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Jun 28 2010

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Slaying of Yale's Annie Le subject of new book; possible motives examined

By Randall Beach, New Haven Register

Raymond Clark III is not even close to facing a jury for murder and felony murder charges in the slaying of Yale graduate student Annie Le, but already a book is about to be released containing theories as to why he allegedly might have killed her.

The scenarios, based on speculation by experts and those who know Clark, are included in Stella Sands’ book, “Murder at Yale: The True Story of a Beautiful Grad Student and a Cold-Blooded Crime.” It will be published this week; the New Haven Register obtained an advance copy.

The theories, outlined in a 12-page section of the book, have been introduced in previous media stories: It was a case of workplace violence at the Yale animal research lab where Clark and Le came into contact and he grew enraged that she ignored cleanliness rules; Clark was furious that Le was about to be married and had rejected his advances; it was a “racially-motivated hate killing”; Clark might have been taking steroids and exploded in a fit of “‘roid rage”; he suffers from Intermittent Explosive Disorder and flew into an angry tantrum; or he was jealous of Le for being on a successful career path while he was a lab technician cleaning mouse cages.

ARCHIVE: THE ANNIE LE CASE
Le, 24, who was conducting research at a Yale lab building on Amistad Street, disappeared Sept. 8. Her body was found behind a wall in the building five days later, on what was supposed to be her wedding day. Clark, then also 24, was arrested Sept. 17 after police said lab tests of his DNA linked him to the crime scene.

The 247-page paperback is the latest entry of the “St. Martin’s True Crime Library” by St. Martin’s Press. The same publisher issued Brian McDonald’s “In the Middle of the Night: The Shocking True Story of a Family Killed in Cold Blood.” It was based on McDonald’s interviews with Joshua Komisarjevsky, one of the two men charged with the Cheshire triple homicide in 2007. Those two cases have not gone to trial either.

Although the cover of Sands’ book has a photo of a stunned-looking Clark during his arraignment in Superior Court and the teaser line, “She had a bright future; he had a dark past,” Sands said she has been careful not to “convict” Clark.

Asked about the front cover language and a line on the book’s back cover that Clark “had a secret dark side that was about to come to light,” Sands said, “That’s not under my control. That’s promotional. It may or may not be true.”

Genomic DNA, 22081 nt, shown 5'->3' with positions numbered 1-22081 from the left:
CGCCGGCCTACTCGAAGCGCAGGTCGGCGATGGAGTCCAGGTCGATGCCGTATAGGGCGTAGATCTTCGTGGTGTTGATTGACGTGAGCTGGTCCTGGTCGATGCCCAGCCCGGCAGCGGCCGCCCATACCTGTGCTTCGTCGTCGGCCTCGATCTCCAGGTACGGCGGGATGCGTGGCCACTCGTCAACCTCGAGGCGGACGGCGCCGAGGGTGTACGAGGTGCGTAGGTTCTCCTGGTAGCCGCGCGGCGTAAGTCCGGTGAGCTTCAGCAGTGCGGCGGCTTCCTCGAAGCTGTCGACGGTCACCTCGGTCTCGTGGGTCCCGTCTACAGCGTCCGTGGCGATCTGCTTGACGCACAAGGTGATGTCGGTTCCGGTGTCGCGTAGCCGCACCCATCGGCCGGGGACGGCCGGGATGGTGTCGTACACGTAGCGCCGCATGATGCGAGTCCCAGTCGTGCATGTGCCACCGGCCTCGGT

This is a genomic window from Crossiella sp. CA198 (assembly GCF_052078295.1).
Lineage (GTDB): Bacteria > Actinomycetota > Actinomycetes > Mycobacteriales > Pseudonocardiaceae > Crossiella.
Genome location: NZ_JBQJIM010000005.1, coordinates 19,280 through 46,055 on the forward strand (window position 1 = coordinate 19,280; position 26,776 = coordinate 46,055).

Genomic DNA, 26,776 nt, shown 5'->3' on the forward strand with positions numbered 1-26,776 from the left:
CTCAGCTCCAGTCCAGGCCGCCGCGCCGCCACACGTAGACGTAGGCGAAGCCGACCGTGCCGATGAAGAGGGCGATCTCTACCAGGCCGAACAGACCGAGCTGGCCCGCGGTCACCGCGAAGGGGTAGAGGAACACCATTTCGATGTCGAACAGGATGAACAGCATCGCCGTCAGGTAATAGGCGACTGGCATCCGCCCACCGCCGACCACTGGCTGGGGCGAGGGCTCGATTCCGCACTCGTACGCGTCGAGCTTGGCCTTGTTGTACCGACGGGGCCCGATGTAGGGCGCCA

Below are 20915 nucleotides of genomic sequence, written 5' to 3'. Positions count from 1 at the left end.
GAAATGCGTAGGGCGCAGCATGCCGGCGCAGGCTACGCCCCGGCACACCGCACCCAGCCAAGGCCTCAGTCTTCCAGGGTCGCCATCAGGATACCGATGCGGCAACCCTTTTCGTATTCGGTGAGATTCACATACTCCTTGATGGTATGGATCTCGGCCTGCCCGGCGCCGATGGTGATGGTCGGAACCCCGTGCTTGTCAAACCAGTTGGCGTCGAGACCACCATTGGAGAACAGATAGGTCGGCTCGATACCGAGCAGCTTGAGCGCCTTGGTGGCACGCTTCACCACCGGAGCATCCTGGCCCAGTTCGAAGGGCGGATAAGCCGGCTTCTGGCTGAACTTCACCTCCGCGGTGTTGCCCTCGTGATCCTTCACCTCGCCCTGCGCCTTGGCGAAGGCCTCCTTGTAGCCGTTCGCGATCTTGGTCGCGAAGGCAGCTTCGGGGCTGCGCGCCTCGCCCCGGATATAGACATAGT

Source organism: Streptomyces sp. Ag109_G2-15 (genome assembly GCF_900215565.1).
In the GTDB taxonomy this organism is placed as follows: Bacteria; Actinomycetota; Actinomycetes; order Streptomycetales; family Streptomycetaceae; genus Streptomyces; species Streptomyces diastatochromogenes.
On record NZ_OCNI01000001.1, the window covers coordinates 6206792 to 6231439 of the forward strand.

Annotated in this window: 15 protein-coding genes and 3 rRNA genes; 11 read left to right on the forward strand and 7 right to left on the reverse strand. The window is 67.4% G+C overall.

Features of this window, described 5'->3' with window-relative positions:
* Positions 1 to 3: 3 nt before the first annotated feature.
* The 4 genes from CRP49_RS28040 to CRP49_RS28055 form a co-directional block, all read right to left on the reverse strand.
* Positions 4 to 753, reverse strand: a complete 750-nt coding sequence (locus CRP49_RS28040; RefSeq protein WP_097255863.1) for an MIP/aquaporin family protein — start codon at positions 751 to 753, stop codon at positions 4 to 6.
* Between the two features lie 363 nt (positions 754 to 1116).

“I’m not a jury,” she said. “I cannot say that he’s guilty. I can only state the facts, do my research and present it. I cannot convict him — then I’m doing something terrible, then I’m prejudicing him.”

Public defender Joseph E. Lopez, one of Clark’s two attorneys, said he has not seen the book but is aware of it. “She never called us,” he said of Sands.

When asked about this, Sands said she didn’t call Lopez or Clark’s co-counsel, Beth A. Merkin, because Sands didn’t think they would talk to her before a trial.

Lopez called the “dark past” line on the book’s cover “ridiculous” and “sensational.” He said he is familiar with Sands’ other books, including “Behind the Mask” and “Baby-Faced Butchers,” which he said are of the “sensational crime genre.”

“My guess is people will read this book and have no further idea what really happened,” he added.

Merkin alluded to the book’s imminent release when members of Clark’s family recently broke their silence about the case. Raymond Clark Jr. described his son as “loving, caring, kind-hearted.” He said this was “unlike the picture that has been painted of him.”

“They do know the book is coming,” Lopez said. “That may have been some motivating factor, subconsciously” in speaking out.

Sands said she tried to interview Clark and his family for her book, but received no response.

But she did interview several people who grew up with Clark. “To a person, they said he was lovely.”

Sands was rebuffed in her attempt to speak with Jessica Del Rocco, Clark’s high school girlfriend in Branford. However, Sands quotes Del Rocco’s reported statements that Clark was angry and controlling and forced her to have sex with him. She filed a police report but decided not to press charges.

Sands asked two prominent local attorneys, Hugh Keefe and Glenn Conway, who are not involved with the Clark case, to discuss its legal issues for her book.

Conway agreed with Sands’ request to imagine a possible sequence of events, based on available forensic evidence. He speculated about a “violent altercation” between Clark and Le over work rules or sexual advances. Conway said Clark might have then hit her, panicked and tried to hide her body.

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